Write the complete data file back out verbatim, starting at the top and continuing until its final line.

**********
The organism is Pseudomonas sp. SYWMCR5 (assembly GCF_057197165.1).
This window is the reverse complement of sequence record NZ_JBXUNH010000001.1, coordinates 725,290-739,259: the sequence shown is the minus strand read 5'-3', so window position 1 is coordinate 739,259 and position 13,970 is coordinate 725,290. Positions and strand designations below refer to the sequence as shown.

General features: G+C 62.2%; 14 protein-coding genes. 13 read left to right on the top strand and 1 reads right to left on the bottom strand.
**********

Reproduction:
The organism is Pseudomonas sp. SYWMCR5 (assembly GCF_057197165.1).
This window is the reverse complement of sequence record NZ_JBXUNH010000001.1, coordinates 725,290-739,259: the sequence shown is the minus strand read 5'-3', so window position 1 is coordinate 739,259 and position 13,970 is coordinate 725,290. Positions and strand designations below refer to the sequence as shown.

General features: G+C 62.2%; 14 protein-coding genes. 13 read left to right on the top strand and 1 reads right to left on the bottom strand.